A divided Washington keeps looking like it will deliver a partial government shutdown, and analysts are sounding more concerned about it this week.
Infighting among House Republicans over a short-term funding proposal has contributed to those worries.
“This gridlock means a partial government shutdown is very likely,” Greg Valliere, chief U.S. policy strategist at AGF Investments, said in a note on Tuesday. He wrote that he sees a “70% chance of a shutdown, perhaps a long one lasting into the winter.”
Leaders from two House GOP groups — the Main Street Caucus and the House Freedom Caucus — announced an agreement Sunday on a short-term bill, known as a continuing resolution or CR. But some Freedom Caucus members then voiced objections, spelling trouble for the measure given the slim Republican majority in the chamber.
Other analysts are also warning about the potential for a lengthy shutdown after Sept. 30, when the federal government’s fiscal year starts.
“If there is a shutdown on Oct. 1, it could be quite long as there is not an action-forcing policy catalyst that would force lawmakers to find some common ground & pass a funding measure,” said TD Cowen Washington Research Group’s Chris Krueger in a note. “The only politically sensitive deadline is Oct. 13, when paychecks are due to the uniformed military.”
A couple of weeks ago, some analysts said a closure could be short-lived and not a risk for markets, but Terry Haines, founder of Pangaea Policy, said earlier this week that he expects the current funding standoff “won’t be at all like the one-off short ‘shutdowns’ to which markets have become accustomed and had no impact on markets SPX or GDP,” meaning gross domestic product.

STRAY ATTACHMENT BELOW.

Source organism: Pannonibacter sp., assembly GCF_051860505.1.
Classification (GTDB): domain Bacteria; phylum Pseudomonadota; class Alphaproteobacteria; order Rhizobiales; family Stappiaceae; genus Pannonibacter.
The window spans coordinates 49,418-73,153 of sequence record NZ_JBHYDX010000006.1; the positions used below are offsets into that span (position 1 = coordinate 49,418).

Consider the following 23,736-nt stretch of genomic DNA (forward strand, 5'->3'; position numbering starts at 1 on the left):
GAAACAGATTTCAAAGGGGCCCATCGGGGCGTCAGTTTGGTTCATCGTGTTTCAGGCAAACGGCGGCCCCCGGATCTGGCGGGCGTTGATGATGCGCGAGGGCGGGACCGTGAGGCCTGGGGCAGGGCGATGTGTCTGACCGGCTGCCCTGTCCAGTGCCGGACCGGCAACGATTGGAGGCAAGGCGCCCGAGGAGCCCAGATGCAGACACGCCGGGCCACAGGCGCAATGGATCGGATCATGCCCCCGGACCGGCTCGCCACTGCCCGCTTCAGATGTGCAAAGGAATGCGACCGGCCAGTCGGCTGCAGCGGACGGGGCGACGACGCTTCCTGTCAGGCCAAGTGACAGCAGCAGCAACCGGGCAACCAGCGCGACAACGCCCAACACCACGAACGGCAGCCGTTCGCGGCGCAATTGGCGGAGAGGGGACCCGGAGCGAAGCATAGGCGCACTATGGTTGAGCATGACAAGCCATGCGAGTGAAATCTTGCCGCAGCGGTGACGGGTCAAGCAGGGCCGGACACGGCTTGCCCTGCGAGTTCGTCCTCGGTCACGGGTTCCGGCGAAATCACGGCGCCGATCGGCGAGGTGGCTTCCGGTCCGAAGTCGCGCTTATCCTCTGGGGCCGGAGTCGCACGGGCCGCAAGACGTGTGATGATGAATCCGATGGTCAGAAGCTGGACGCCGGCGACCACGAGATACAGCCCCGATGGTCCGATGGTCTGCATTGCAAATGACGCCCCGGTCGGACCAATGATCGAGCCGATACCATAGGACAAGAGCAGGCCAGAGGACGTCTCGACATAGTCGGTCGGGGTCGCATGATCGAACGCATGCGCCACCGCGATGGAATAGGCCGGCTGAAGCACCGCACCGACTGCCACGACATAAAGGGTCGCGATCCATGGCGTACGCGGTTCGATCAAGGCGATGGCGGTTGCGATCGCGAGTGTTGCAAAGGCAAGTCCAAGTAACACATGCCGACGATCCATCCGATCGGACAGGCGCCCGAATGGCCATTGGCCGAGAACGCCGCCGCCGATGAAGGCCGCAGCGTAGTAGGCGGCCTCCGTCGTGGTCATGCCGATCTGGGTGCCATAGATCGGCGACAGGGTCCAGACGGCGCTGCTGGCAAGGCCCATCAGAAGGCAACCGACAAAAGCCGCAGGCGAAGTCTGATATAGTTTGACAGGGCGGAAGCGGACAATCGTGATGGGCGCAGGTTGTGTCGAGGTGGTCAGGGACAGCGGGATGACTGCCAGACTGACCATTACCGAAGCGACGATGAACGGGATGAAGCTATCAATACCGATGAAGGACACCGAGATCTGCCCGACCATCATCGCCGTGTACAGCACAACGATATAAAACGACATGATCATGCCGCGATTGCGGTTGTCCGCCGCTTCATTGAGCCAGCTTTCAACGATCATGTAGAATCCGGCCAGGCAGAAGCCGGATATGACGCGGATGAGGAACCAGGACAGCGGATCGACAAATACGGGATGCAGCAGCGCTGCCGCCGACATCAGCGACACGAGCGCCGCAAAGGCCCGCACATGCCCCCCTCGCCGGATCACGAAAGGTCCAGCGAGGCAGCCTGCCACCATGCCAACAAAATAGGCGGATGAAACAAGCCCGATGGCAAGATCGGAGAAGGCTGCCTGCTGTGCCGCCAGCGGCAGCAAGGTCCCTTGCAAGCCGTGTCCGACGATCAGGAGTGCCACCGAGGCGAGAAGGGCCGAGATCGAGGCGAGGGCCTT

Haines said the current impasse “will take months to resolve” because it involves defense ITA spending, as well as spending on Ukraine and security at the southern U.S. border, and it’s made worse because neither chamber of Congress advanced spending bills as quickly as envisioned in this past spring’s debt-ceiling deal.
Even if the Republican-run House is able to advance a short-term spending bill, it is viewed as dead on arrival in the Democratic-controlled Senate due to provisions that would cut some spending by 8%. Senate Majority Leader Chuck Schumer, a New York Democrat, said in a floor speech on Tuesday that “the GOP’s proposed CR is a nonstarter here in the Senate.”
From MarketWatch’s archives (January 2019): The latest government shutdown is ending, after becoming the longest on record — by a wide margin